I know that quite a few urban fantasy series take a few books to truly find their feet, The Dresden Files being one of the most prominent examples of “stick with it for at least three books, and it will get good.” Books 1 and 2 of this series were fine, though some characters were rather weak, and the main character seemed to have some issues with considering consequences intelligently. However, rather than slowly improving as a series, this novel is actually my least favorite so far, and while there was an intriguing comment at the end, I do not feel all too inspired to continue the series unless someone can tell me it’s worth sticking out.
I think there are a few things here that are potentially working against the book:
- The time line. Hearne chooses to have the first three novels of his Iron Druid Chronicles take place within about two months of each other. Considering how close to death Atticus repeatedly comes, it seems like it would make some sense to factor in a bit more recovery time; also, it would be easier to buy the teacher/apprentice relationship if more than a few weeks had passed.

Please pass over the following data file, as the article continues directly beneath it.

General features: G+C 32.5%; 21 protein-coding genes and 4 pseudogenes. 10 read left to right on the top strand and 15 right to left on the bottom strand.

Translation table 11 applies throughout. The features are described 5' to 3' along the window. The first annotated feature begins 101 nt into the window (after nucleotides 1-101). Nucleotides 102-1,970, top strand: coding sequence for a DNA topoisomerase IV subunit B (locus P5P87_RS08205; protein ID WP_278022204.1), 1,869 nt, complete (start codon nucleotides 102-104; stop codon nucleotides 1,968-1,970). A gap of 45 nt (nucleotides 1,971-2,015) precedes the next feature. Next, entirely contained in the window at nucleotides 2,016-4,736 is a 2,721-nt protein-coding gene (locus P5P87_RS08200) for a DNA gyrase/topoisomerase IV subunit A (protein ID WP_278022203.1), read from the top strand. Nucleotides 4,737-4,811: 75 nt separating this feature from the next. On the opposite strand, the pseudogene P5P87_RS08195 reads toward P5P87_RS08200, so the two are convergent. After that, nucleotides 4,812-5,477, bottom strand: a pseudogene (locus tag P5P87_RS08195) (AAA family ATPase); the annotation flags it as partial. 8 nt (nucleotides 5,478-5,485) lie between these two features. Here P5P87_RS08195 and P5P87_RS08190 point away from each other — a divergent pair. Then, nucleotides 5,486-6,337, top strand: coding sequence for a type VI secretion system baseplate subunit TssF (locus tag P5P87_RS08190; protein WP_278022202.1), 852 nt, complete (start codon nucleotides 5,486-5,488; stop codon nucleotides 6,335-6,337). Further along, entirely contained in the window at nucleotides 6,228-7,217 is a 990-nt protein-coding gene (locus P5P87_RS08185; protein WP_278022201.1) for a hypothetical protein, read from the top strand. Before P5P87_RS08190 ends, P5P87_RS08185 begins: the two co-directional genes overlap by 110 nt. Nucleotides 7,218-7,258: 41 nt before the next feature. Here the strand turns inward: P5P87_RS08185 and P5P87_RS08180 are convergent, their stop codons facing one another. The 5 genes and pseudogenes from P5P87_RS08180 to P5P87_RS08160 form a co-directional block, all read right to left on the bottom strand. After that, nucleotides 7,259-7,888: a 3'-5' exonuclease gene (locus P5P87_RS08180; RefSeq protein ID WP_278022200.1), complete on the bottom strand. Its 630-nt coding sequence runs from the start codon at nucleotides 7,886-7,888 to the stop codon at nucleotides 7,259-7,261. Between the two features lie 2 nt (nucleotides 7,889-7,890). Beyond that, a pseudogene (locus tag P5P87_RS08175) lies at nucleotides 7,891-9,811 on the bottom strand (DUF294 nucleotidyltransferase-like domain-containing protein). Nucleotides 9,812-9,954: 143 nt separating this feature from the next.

- The ever present issue of Granuaile. I hate the way she is written. I think there are a few factors at play here. Hearne chose to introduce her as the hot bartender that Atticus was lusting after, and then afterwards, he decides to give her a “personality” (she’s pretty boring, but gets all of Atticus’s pop culture references if one wants to count that as a personality). To me, that kind of built in an immediate skeeve factor since he is over 2,000 years old, lusting after her and decides to take her on as an apprentice. I feel like this would have worked much more if the initial introduction hadn’t been, “she’s so hot, she makes me tongue tied.” Not to mention she feels like a cheap copy of Molly from The Dresden Files. As much as we talk about the need for diversity, and as irritated as I get when there are no female characters in a novel, sometimes I am not sure what is worse – no women in a novel or very badly written women. Granted, after the initial few chapters, it becomes a complete sausage fest so I guess Hearne decided to mostly opt for the first option. If someone repeatedly points out their machismo upbringing does that excuse it? Or does that make it worse? Because Atticus likes to point out how he was brought up in the super macho Iron Age to excuse his behavior. Basically, “hey, I know this is annoying, and I know I am wrong for this, but I mean, I’m old, so it’s kind of okay.”